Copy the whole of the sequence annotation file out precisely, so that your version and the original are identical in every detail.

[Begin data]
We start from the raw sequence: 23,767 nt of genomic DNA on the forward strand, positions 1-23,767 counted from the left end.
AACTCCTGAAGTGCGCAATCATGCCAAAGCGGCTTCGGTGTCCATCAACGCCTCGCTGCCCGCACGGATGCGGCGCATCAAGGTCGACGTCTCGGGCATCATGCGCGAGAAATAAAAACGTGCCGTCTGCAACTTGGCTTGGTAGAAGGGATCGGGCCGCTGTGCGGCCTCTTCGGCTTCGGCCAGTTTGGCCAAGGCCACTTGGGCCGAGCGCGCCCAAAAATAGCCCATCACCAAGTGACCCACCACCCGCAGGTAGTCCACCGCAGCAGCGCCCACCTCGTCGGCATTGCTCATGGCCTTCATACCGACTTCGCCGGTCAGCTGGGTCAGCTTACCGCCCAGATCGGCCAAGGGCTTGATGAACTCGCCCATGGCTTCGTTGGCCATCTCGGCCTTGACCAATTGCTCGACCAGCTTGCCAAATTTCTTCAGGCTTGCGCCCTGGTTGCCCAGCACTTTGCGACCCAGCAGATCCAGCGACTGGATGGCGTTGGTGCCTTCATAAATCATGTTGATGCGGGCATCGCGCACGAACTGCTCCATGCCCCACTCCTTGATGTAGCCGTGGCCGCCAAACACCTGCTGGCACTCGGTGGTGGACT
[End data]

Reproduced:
We start from the raw sequence: 23,767 nt of genomic DNA on the forward strand, positions 1-23,767 counted from the left end.
AACTCCTGAAGTGCGCAATCATGCCAAAGCGGCTTCGGTGTCCATCAACGCCTCGCTGCCCGCACGGATGCGGCGCATCAAGGTCGACGTCTCGGGCATCATGCGCGAGAAATAAAAACGTGCCGTCTGCAACTTGGCTTGGTAGAAGGGATCGGGCCGCTGTGCGGCCTCTTCGGCTTCGGCCAGTTTGGCCAAGGCCACTTGGGCCGAGCGCGCCCAAAAATAGCCCATCACCAAGTGACCCACCACCCGCAGGTAGTCCACCGCAGCAGCGCCCACCTCGTCGGCATTGCTCATGGCCTTCATACCGACTTCGCCGGTCAGCTGGGTCAGCTTACCGCCCAGATCGGCCAAGGGCTTGATGAACTCGCCCATGGCTTCGTTGGCCATCTCGGCCTTGACCAATTGCTCGACCAGCTTGCCAAATTTCTTCAGGCTTGCGCCCTGGTTGCCCAGCACTTTGCGACCCAGCAGATCCAGCGACTGGATGGCGTTGGTGCCTTCATAAATCATGTTGATGCGGGCATCGCGCACGAACTGCTCCATGCCCCACTCCTTGATGTAGCCGTGGCCGCCAAACACCTGCTGGCACTCGGTGGTGGACT